JD has been aggressively entering offline stores keeping pace with its biggest rival Alibaba. Its newest deal is with FamilyMart, Japan’s second largest convenience store chain after 7-Eleven.
JD’s new cooperation deal means that users will be able to order goods through JD’s O2O service Jing Dong Dao Jia (京东到家 or “Door-to-Door JD”). Goods will be delivered from FamilyMart’s 212 core locations in Beijing, Shanghai, Shenzhen and Chengdu within 30 minutes, while the service will be available 24 hours.
Both JD and Alibaba see brick–and-mortar stores as the new frontier as online commerce is reaching its peak. At the beginning of this year, JD launched 7Fresh, its first offline fresh-food supermarket, in Beijing. Before that, JD invested in Yonghui supermarkets and reached a strategic partnership with Walmart through Jing Dong Daojia. JD has also invested in fresh food delivery app Fruit Day and created a business unit dedicated to fresh food JD Fresh.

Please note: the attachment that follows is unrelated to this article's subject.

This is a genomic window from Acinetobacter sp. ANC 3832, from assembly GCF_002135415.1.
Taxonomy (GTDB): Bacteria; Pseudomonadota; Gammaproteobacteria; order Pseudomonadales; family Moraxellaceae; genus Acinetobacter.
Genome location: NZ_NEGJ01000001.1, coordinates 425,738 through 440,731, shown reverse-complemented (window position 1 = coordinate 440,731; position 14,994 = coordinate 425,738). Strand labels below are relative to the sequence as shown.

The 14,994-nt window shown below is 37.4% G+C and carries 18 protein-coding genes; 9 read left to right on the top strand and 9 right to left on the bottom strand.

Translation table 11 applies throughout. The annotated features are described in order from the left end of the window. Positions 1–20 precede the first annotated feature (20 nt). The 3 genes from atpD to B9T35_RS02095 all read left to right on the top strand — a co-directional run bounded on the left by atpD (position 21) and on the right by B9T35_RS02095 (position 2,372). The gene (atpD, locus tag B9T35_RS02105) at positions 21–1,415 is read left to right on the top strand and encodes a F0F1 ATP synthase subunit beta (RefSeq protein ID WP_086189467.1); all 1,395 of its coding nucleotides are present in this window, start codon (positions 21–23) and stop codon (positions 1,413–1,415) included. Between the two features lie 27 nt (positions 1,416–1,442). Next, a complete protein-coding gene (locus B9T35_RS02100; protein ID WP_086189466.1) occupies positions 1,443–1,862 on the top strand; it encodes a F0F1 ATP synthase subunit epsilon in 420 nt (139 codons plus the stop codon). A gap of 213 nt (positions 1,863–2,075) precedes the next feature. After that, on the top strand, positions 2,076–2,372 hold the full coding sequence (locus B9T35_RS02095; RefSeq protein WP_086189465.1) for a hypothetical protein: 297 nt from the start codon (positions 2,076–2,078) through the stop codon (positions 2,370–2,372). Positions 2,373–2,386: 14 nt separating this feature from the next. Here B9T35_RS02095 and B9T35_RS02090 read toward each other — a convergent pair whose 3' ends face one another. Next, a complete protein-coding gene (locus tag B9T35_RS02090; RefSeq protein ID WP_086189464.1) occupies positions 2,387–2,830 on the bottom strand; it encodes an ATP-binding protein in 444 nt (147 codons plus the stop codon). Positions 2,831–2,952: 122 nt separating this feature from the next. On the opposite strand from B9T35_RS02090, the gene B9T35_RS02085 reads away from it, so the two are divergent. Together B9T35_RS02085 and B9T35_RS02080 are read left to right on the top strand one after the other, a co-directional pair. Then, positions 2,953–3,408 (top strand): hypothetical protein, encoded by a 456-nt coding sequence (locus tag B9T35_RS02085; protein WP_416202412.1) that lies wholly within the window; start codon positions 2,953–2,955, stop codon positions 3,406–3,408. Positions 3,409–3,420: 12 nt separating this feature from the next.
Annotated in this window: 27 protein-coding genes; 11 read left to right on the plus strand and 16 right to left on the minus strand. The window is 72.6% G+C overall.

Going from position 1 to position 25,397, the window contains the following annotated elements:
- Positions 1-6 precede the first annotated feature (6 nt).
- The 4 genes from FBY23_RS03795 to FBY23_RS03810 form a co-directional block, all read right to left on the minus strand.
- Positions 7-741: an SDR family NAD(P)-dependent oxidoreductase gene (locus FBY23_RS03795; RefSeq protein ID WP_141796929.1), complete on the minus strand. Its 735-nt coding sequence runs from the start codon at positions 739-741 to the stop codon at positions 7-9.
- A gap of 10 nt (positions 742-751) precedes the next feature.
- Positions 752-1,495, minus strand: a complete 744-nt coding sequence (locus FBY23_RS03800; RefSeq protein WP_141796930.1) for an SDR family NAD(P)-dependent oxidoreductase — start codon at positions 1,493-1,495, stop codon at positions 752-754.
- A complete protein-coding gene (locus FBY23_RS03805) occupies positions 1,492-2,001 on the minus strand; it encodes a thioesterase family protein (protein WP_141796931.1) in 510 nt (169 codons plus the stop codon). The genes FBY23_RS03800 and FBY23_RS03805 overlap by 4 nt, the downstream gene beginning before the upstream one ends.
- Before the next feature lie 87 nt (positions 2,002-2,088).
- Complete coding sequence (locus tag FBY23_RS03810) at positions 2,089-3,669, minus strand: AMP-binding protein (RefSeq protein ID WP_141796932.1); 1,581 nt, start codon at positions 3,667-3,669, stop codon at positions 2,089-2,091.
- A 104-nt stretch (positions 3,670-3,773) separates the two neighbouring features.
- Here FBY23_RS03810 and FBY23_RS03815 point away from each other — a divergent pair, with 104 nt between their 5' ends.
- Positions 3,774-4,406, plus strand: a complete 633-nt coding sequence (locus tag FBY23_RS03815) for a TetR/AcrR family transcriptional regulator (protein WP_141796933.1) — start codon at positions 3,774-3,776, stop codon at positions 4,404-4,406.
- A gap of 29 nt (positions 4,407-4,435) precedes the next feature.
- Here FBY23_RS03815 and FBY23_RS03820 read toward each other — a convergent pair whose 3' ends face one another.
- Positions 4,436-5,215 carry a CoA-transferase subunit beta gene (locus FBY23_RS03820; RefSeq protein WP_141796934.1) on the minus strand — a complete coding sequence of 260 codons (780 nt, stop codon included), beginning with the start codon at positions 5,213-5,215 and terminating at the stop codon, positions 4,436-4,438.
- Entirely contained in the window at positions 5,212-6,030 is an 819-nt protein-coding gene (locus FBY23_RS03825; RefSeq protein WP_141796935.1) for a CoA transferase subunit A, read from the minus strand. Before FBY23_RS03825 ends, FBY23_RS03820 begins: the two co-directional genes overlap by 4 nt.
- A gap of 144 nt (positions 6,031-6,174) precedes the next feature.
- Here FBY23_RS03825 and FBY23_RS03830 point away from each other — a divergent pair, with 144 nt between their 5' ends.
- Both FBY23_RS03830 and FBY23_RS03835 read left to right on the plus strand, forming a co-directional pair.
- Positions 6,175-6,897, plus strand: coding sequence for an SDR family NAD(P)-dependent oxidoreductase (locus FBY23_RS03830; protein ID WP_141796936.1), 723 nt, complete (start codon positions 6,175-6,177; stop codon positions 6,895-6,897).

Before its deal with Family Mart, China’s largest e-commerce company established cooperation with two other Japanese convenience store chains 7-Eleven and Lawson, as well as other international brands. The company now covers covering nearly 1000 convenience stores.
According to JD, the results have been great. During January this year, all convenience stores working with JD recorded a three times higher sales volume (or GMV, to be more precise) than at the same time last year. 7-Eleven’s stores, which joined Jing Dong Dao Jia in 2016, recorded a 400% increase in sales year-on-year, according to data from January.
JD said that it plans to expand its cooperation with FamilyMart, 7-Eleven, and other well-known convenience store brands. During 2018, the company expects to make deals with more than 500 FamilyMart stores and more than 3000 stores owned by 7-Eleven and Lawson.